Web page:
For many authors, I know publicity can be a drag. For the shy, retiring type of author, publicity can be daunting and scary. Then there are the really, really big authors who do world tours and get a few weeks taken out of their writing schedule each year. They’re shepherded from city to city, country to country and plane to plane. I can see that after the first world tour (or maybe the tenth) that might get a little old.

For most of us, the publicity rounds are more sedate. And it depends on your publishing house and publicist too. My five books are released in Australia through Pan Macmillan Australia. They assigned me a fabulous publicist and for the two weeks around the launch of each book I’d block out time for media interviews. Lots were over-the-phone radio interviews, but then also some print stuff with the occasional photo shoot. However, in the US I didn’t have a publicist and so the publicity and media stuff was pretty much non-existent. The other weird thing about publicity is that by the time a book is released, you’re already well into writing the next book. So you have to get your head out of the current WIP and back into your last book.

But that’s not what this blog is about…today I want to talk about the best photo shoot of my career to date. And it’s not to publicise an upcoming novel. Next month, 7-9 October, I’m part of an Australian crime convention called SheKilda. It’s only the second of its kind (the first/last one was 10 years ago) and I’m hoping it’s going to be like Bouchercon for Aussies. It’s being hosted by Sisters in Crime Australia, so it’s only female crime writers (authors, journalists and TV writers) but there are still over 70 authors on 35+ panels. Needless to say, I can’t wait!!!!  I’m using the pun – a killer weekend.

But I’ve digressed again. So, a couple of weeks ago, as part of the publicity for SheKilda, I was asked to take part in an interview with two other Melbourne-based authors, Angela Savage and Leigh Redhead. First I went into city and talked to the journalist over coffee, then the next day we met at the Victorian State Library for the photo shoot. The theme: modern-day Cluedo. The three of us had to pick a colour – my first difficulty. You see, like many Melbournians about 90% of my wardrobe is black. Anyway, I managed to hunt out some purple and so I was Professor Plum (in the library – literally).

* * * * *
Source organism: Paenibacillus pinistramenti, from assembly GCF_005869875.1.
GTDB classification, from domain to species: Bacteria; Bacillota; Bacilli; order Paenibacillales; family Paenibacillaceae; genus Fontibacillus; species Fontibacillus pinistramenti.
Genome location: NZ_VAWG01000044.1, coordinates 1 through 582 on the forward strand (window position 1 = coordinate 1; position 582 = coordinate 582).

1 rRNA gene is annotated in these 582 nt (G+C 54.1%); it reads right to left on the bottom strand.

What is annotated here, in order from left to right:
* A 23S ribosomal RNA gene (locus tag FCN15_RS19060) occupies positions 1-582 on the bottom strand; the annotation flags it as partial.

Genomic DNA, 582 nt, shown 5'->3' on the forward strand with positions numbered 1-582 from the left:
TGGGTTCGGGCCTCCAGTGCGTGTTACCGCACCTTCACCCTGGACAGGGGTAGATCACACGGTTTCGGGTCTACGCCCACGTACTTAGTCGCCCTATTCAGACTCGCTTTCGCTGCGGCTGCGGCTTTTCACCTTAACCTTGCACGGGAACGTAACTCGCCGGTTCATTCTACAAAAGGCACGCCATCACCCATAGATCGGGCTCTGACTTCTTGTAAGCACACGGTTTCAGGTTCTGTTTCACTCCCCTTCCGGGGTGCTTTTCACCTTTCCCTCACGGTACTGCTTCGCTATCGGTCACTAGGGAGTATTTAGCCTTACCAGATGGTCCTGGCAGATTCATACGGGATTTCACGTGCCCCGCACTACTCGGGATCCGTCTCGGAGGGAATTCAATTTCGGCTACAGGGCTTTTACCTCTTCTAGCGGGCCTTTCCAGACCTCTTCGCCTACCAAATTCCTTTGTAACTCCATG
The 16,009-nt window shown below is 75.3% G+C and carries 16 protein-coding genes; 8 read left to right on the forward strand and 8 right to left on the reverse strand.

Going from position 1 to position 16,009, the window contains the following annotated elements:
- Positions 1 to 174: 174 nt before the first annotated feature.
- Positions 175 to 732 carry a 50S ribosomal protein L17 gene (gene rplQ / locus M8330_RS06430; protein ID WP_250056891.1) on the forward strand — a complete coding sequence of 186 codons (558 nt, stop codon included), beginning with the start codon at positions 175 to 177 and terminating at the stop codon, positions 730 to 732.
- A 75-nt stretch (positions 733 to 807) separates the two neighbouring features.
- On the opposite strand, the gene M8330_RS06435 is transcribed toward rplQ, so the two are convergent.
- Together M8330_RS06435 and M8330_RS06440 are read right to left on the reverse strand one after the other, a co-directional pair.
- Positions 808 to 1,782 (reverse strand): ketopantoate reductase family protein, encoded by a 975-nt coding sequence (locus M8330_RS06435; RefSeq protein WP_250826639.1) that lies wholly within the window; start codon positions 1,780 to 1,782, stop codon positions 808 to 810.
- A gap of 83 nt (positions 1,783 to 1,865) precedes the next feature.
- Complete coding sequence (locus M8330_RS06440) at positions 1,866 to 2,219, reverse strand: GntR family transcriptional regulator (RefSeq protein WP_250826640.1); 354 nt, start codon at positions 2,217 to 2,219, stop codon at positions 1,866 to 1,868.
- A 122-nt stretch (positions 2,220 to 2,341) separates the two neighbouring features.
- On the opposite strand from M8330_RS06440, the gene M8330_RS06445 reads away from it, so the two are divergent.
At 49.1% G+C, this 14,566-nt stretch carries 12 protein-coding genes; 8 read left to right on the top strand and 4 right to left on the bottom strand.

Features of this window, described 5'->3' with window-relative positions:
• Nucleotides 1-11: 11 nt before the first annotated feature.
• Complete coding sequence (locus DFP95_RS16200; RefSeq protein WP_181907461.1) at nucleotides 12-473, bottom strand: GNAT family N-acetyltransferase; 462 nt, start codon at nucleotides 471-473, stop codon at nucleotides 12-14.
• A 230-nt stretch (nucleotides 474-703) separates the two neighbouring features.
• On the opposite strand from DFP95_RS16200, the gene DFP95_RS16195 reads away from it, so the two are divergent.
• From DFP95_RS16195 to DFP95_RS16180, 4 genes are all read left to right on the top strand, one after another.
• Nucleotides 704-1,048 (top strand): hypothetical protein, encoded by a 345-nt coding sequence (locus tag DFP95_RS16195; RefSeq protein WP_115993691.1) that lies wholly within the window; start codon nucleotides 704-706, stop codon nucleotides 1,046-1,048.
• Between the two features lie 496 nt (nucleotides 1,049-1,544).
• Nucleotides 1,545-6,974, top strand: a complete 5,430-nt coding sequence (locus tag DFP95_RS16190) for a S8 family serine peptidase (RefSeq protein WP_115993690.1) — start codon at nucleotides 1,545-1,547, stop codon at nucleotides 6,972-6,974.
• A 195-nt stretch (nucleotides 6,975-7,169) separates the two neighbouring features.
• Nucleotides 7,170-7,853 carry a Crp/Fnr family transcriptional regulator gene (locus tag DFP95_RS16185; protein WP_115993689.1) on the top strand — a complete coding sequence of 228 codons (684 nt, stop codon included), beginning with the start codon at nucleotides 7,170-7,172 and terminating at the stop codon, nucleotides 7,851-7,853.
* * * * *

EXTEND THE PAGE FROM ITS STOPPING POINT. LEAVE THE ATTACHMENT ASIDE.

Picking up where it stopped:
The first pose was on a Chesterfield with magnificent lights in the background. Angela Savage lay on the lounge with a dagger, Leigh Redhead had the gun and I had a magnifying glass. The second pose was Leigh lying on the lounge, me lying on the top of it (balance was required, people!) and Angela behind us, looking a little too excited to be holding a rope in her gloved hands. This one made it into the article and I also got a way less slick pic on my little camera.

 

Next we were near an old marble staircase. I was sitting, magnifying glass in hand (I sooo wanted a gun) and Angela and Leigh were behind me, backs against the wall like they were about to kill each other (or maybe me). That one made the front cover of the Melbourne Times Weekly and is also the pic featured in the online version.

Then we did a Charlie’s Angels style pose. Again, I got one on my camera. This was a special moment for me, because I was able to play out one of my childhood fantasies — I was one of Charlie’s Angels! Sad, but true πŸ™‚

I don’t know if you can see it in the pics, but it was a seriously fun shoot. Angela, Leigh and I were like excited school girls – with fake guns, knives, etc. And while most photo shoots take 5-15 minutes, this one went for nearly two hours!

It’s all in the look
When you’re posing for photos, it can be hard to work out what expression to use. Even though we were having fun and getting into it, do you go for sexy? Serious? Smug? Leigh and I joked about the classic crime writer “look”. Crime authors need to refine a little sexy smirk that says: “I know something you don’t know.” And the thing we know? Whodunit. And that’s kind of important in a murder mystery.

Anyway, thought I’d share this fun photo shoot with the Murderati gang! For those of you reading this blog in Australia, please get yourselves to Melbourne 7-9 October! We’ve already got people coming from interstate and of course around Victoria. And tell all your friends about this amazing event. I’d rather not wait another 10 years for the next one, which means this one has to be a HUGE hit πŸ™‚